Whatever the reasons for the “old rule” it is still a problem

But let’s be clear:  To acknowledge the existence and explanatory power of “the old rule” or any other mandate of the Code of the Street is neither to defend it nor to excuse any crime committed in following it.  If a typical effect of operating under the influence of the Code of the Street is frequent and often lethal criminal violence or any other type of crime, then that influence is a problem at both a social and individual level. And insofar as such influence predisposes Jamal to violent behavior then that influence has by some means to be countered. Much of Jamal’s personal behavior code needs to be reprogrammed.

But for that to happen Jamal must sincerely believe that that change is necessary, understand why that change is necessary, and know how to own and sustain his change process long enough for it to result in hardwired lifetime behavior change. That means Jamal needs as far as possible to sincerely buy into every aspect of the long and difficult change process.

How likely then is that buy-in for Jamal in a criminal thinking-based treatment program? He knows he joined his friend’s fight in conscious compliance with an explicitly taught behavior code he believes to be critical to his physical survival. But the only explanatory construct he will likely be permitted to entertain for that behavior is on a list of fifty-two criminal thinking errors that explicitly deny the relevance of socio-cultural factors in criminal behavior. And any attempt by Jamal to argue to the contrary will be cited as evidence of resistance to treatment and as yet further proof of his criminality-distorted thinking processes.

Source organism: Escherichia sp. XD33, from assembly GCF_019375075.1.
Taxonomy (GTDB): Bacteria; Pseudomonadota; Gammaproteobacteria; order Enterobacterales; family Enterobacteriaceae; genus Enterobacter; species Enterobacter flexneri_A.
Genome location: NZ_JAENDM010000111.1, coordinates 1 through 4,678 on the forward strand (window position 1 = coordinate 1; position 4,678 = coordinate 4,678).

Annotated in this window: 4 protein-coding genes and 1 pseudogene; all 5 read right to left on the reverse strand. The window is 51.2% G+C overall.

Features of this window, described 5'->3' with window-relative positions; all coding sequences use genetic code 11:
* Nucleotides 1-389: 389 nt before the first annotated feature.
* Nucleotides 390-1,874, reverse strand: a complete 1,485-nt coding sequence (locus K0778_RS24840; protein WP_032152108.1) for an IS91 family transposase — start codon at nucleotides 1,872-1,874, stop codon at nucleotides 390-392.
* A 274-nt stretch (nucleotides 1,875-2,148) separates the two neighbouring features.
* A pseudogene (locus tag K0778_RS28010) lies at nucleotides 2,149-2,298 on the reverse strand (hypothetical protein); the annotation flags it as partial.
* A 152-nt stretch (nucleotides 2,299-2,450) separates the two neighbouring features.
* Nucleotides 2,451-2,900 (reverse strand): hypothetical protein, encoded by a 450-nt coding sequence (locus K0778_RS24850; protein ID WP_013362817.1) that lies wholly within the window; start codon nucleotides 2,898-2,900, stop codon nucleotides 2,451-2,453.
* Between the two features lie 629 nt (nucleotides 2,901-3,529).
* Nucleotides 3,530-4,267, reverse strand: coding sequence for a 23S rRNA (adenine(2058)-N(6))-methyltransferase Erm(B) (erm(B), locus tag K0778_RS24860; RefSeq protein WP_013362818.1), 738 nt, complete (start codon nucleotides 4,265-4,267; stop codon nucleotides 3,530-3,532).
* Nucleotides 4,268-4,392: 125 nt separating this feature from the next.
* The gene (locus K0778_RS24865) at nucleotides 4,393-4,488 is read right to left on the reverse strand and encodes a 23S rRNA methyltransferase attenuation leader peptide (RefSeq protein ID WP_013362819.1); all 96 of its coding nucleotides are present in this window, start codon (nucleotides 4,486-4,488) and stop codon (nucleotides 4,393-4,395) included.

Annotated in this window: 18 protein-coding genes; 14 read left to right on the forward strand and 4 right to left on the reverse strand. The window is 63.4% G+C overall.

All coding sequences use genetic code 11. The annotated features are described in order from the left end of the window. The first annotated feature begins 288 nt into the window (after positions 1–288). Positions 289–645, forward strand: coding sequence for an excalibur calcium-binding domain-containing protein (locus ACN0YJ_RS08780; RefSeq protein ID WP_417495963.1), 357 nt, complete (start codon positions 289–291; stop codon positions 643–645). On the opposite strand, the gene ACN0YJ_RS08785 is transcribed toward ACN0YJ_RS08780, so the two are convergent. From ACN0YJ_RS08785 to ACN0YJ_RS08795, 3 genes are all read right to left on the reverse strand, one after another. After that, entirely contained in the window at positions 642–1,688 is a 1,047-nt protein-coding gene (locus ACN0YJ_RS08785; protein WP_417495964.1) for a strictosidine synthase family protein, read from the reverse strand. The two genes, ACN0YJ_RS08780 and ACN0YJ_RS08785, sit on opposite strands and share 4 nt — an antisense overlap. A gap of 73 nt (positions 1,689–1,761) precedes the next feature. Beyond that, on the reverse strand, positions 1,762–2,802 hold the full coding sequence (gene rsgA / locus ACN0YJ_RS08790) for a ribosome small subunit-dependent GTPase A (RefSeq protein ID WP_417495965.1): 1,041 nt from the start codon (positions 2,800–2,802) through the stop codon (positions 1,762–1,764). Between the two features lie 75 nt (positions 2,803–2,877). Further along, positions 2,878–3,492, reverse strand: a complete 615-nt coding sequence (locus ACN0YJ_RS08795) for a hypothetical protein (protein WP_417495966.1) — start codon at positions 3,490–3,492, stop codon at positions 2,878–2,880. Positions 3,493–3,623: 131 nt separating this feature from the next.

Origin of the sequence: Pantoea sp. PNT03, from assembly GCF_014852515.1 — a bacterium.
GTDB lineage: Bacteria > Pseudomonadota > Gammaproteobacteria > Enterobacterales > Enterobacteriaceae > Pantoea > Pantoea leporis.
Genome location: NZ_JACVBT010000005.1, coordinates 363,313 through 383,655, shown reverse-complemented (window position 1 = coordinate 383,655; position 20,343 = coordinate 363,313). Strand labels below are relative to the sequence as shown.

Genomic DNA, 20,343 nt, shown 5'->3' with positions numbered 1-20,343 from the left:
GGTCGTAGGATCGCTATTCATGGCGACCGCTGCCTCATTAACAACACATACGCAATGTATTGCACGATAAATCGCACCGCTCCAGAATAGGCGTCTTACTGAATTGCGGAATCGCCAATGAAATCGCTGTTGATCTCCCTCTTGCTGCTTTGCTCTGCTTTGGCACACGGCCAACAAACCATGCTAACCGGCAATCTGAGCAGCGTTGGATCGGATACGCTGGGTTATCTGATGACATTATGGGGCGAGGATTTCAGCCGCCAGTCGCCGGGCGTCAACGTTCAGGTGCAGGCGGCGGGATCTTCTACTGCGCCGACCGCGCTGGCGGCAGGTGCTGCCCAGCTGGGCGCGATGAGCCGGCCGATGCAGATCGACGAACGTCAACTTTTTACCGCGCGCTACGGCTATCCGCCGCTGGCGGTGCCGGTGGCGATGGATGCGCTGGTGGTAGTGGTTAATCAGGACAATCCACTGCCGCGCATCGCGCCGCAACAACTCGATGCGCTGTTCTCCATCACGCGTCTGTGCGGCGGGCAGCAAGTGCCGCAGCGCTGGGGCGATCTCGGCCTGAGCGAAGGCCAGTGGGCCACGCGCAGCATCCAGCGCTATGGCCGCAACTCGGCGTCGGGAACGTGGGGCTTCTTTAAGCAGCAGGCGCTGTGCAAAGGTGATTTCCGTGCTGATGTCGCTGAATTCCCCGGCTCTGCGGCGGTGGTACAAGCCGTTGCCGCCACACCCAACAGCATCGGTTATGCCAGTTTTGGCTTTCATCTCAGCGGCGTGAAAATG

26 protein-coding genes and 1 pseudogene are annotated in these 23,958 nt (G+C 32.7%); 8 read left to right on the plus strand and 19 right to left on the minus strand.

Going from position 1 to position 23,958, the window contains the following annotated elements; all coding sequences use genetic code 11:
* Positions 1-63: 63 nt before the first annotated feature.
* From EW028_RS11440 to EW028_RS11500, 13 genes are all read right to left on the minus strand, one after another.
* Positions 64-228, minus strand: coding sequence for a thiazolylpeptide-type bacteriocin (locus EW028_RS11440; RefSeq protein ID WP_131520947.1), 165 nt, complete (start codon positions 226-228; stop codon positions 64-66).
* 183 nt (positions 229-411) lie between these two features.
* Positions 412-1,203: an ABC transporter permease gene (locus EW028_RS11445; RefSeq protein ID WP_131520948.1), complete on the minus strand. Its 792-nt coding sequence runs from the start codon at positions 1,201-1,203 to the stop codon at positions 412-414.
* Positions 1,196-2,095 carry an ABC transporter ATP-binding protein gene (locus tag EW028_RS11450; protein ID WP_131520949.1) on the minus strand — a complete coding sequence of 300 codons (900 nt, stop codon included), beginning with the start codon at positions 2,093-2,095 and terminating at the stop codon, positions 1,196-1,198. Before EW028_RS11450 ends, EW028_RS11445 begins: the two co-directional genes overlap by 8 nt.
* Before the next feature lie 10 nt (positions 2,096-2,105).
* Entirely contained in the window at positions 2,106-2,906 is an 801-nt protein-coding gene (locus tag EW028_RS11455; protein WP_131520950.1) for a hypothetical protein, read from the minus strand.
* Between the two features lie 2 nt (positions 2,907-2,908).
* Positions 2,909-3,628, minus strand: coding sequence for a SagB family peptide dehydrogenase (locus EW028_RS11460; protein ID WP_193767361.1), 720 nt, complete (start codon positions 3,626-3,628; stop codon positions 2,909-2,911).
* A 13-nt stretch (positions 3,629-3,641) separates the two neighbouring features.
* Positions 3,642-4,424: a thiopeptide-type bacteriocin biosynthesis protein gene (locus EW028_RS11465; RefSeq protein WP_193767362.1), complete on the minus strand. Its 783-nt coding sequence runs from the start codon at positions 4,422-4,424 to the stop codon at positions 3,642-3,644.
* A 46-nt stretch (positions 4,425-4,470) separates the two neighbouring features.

Is it time for a new approach?

What if his treatment program instead helped Jamal understand and see his cultural programming and how its rules and their consequences have predisposed him to crime and his current loss of freedom?  What if Jamal could be showed how the “old rule” and other guiding principles of the Code of the Street fail in two ways:  They actually make Jamal and everyone else in his neighborhood less safe and they make him less able to function effectively in mainstream society?  Jamal could stop being told that his thinking was criminal and that he was bad and instead be shown how his thinking was disempowering and making him less competent to effectively engage on his own behalf in the larger world.